Question: Camden decided a few months ago to stop accepting all resident parcels. Is it not our god-given right to compulsively shop on Amazon? What if other Dallas business/residential properties follow suit? Where would all of the city’s packages go? Local FedEx and UPS locations certainly don’t have the bandwidth for all incoming items to just stop at their local drops. Right? — Chelsey P.
I am continually astonished, confounded, damn near bewildered to encounter once again a prime example of just how lazy you 21st-century folks have become. You have the high privilege of living, working, and playing in the greatest city God ever gave man, and you’d rather just stay inside ordering footwear from Zappos? Instead of taking advantage of the loveliest of evenings while nestled within the bosom of the fraternity of your fellow man, you prefer the life of an agoraphobic?
Why partake of a leisurely meal at Neighborhood Services, or Bolsa, or the Mansion, when you can pull out your Apple-brand NSA monitor and pay a stranger to bring the meal to you? Why stroll the visually pleasurable spaces of NorthPark Center — the greatest mall God ever gave Ray Nasher to give to man — when Amazon can bring unto you nearly any earthly desire, many within a couple of hours if of necessity?
Because you’re a human being, that’s why. Because life isn’t meant to be spent staring at screens and pushing buttons and communicating via (please note that even so much as pondering the following word forces me to swallow the bile that its consideration summons from my gall bladder) “emoji.”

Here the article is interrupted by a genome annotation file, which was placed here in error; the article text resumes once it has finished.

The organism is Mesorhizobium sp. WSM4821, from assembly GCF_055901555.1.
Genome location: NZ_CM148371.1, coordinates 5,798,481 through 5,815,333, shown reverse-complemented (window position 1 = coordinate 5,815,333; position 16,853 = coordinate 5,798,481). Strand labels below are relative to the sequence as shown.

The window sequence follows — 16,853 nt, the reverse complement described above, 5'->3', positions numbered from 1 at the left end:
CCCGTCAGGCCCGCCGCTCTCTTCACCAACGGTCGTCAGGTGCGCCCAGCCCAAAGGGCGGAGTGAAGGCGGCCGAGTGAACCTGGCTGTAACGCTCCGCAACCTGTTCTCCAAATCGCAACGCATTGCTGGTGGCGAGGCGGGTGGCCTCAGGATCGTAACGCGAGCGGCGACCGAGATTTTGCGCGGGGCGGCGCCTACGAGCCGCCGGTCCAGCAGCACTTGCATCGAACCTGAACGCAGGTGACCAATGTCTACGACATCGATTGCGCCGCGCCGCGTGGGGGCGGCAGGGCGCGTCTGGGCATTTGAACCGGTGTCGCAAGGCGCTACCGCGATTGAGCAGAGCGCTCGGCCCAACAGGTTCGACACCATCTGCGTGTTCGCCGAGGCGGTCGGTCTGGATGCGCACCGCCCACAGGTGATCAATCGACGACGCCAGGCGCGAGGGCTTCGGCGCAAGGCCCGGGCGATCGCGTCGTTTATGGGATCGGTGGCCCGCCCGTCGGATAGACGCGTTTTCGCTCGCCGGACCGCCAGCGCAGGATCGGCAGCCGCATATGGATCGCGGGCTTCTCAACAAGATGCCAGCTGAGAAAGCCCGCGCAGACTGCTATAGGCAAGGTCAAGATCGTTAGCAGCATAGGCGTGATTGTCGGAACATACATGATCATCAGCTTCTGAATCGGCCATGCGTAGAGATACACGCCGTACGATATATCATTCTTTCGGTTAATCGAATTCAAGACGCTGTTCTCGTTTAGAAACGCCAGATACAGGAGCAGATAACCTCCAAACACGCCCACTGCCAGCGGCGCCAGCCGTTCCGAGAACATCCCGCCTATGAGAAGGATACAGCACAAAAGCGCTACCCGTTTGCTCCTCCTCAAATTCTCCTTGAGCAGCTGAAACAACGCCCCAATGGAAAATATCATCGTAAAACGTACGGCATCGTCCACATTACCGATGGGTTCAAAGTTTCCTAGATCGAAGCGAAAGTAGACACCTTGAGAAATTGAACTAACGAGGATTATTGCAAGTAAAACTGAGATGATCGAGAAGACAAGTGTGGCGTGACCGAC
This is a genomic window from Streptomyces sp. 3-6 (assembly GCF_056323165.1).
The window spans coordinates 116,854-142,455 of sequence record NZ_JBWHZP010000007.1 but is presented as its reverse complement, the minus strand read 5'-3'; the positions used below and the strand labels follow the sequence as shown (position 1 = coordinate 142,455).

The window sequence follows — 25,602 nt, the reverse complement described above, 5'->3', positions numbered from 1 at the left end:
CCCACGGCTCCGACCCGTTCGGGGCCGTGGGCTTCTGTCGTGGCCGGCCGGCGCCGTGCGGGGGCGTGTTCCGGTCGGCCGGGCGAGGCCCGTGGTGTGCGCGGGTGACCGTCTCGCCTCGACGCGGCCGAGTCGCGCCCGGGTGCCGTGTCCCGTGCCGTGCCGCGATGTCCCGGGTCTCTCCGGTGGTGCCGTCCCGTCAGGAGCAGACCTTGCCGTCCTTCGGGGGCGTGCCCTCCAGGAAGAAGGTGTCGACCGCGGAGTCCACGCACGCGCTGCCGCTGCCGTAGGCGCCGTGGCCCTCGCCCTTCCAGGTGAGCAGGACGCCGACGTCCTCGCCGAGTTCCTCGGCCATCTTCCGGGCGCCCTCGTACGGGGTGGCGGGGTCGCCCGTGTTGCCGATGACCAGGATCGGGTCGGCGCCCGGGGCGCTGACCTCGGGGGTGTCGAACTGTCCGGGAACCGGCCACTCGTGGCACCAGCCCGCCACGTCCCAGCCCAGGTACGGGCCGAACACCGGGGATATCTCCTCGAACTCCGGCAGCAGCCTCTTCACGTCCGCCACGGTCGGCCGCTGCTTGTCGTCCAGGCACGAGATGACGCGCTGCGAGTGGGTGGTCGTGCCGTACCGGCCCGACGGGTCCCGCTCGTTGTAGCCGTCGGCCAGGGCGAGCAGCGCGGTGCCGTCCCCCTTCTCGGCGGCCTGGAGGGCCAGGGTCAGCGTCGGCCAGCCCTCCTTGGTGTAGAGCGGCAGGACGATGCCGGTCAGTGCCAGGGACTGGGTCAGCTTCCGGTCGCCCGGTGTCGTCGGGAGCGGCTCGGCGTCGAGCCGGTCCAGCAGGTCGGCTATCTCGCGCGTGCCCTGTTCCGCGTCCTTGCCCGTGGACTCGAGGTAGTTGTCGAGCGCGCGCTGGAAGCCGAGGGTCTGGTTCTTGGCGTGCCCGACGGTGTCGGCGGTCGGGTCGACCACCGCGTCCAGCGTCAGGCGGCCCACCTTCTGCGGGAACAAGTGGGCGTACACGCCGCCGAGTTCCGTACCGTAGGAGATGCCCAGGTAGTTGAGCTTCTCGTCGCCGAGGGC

And I suppose it would fall on deaf ears if I were to point out to you that every dollar you send towards Jeff Bezos’ considerable pockets is a dollar that’s not supporting some local shopkeep. You and your loafer friends justify your increasing propensity for Netflix-and-chilling by arguing that there aren’t as many cool places to frequent as there used to be. Even if that weren’t a bald-faced lie — as demonstrated by the magazine with which this web log is affiliated, time and again — your consumer habits aren’t helping the cause. You want cool places to shop? You’ve got to support the cool places in your own neighborhood.
Since it’s reasonable to assume that your short attention span has prevented you from following the thrust of my argument, I’ll translate the above into terms you and your kind might more easily digest:
Clear as mud? Exactly.
Baby Hitler isn’t going to kill himself,
John Neely Bryan is founder of the city of Dallas and an expert on all matters. For advice, to have a dispute adjudicated, or seeking wisdom on any of a myriad of topics, firstname.lastname@example.org.